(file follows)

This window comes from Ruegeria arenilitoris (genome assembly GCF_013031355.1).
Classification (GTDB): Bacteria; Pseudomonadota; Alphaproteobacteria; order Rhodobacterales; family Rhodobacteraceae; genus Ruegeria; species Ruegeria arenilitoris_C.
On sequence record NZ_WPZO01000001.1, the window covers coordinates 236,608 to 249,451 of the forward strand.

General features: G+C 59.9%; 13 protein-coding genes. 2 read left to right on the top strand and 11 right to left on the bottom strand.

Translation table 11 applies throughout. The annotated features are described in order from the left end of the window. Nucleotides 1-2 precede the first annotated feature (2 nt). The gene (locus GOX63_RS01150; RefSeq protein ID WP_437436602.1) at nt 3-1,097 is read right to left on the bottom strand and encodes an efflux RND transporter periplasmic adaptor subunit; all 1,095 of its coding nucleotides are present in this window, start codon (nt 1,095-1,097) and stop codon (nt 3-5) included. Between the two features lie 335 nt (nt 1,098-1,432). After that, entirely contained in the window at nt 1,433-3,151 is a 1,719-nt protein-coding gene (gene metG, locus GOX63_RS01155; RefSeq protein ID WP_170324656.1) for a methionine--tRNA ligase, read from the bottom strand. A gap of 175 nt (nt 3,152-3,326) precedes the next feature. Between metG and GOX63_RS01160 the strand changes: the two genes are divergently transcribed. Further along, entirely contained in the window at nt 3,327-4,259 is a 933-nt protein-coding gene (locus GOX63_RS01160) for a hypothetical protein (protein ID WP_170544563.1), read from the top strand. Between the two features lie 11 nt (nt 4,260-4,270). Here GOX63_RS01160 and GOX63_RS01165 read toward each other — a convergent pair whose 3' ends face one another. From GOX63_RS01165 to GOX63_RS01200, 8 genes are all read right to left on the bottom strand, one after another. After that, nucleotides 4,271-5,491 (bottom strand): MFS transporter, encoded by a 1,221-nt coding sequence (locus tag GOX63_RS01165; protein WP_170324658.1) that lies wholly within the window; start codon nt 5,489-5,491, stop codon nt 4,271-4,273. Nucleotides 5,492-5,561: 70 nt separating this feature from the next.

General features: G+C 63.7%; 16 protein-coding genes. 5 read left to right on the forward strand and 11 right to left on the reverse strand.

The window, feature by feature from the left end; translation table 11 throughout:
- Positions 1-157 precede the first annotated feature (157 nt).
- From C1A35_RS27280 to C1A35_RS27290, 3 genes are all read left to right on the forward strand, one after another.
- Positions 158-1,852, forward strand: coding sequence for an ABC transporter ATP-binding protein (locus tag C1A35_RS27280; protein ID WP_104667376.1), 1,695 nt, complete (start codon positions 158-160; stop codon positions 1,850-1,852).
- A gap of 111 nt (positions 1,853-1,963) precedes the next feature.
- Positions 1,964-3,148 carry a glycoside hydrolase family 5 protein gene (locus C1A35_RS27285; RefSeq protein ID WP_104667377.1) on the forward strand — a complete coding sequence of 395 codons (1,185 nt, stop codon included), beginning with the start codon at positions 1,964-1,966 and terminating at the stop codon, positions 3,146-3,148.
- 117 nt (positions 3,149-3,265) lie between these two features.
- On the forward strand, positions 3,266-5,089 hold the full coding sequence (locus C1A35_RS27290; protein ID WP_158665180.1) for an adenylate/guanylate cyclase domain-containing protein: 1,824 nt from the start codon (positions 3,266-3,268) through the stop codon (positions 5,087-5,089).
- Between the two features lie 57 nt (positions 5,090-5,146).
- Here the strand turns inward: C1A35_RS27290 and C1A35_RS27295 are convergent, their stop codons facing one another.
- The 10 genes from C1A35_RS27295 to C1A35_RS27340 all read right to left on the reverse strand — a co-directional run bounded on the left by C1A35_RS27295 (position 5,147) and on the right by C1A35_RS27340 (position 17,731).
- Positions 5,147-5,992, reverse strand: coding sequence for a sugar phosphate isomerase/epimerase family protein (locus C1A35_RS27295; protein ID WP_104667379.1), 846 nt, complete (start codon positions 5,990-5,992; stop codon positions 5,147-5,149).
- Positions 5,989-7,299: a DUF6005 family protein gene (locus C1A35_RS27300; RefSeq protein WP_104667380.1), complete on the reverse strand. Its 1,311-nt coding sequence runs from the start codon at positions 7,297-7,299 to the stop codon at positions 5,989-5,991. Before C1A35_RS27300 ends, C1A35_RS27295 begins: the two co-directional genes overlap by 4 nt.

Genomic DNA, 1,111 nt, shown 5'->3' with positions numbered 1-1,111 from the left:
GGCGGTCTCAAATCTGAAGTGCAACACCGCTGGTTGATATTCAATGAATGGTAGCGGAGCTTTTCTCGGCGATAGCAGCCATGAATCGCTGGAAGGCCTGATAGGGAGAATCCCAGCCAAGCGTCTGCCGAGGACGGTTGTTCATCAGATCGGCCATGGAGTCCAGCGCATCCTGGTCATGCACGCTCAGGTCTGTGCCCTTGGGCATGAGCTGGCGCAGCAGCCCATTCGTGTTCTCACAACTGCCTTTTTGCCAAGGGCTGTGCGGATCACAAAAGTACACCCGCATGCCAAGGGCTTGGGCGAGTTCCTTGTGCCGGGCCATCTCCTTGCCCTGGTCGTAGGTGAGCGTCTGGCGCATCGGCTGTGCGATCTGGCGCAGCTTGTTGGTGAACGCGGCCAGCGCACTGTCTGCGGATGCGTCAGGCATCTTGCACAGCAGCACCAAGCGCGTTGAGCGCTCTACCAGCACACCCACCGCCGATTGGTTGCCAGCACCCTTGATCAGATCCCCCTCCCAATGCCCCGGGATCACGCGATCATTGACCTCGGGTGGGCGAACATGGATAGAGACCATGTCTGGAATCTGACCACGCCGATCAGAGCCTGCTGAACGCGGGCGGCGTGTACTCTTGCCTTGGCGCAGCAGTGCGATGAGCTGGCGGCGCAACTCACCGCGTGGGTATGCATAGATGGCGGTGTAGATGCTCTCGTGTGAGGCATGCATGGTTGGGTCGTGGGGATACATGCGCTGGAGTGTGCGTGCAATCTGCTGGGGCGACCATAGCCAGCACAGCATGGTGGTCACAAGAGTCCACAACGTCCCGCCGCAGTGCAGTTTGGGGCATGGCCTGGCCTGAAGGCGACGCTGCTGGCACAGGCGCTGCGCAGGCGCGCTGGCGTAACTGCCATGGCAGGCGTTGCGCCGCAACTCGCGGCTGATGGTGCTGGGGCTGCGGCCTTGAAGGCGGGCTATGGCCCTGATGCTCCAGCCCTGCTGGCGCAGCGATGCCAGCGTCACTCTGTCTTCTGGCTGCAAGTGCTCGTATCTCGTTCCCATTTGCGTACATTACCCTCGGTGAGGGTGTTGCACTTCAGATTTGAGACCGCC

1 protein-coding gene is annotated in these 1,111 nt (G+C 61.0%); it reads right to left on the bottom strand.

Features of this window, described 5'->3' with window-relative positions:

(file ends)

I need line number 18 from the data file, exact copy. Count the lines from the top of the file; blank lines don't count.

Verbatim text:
- Positions 5,147-5,992, reverse strand: coding sequence for a sugar phosphate isomerase/epimerase family protein (locus C1A35_RS27295; protein ID WP_104667379.1), 846 nt, complete (start codon positions 5,990-5,992; stop codon positions 5,147-5,149).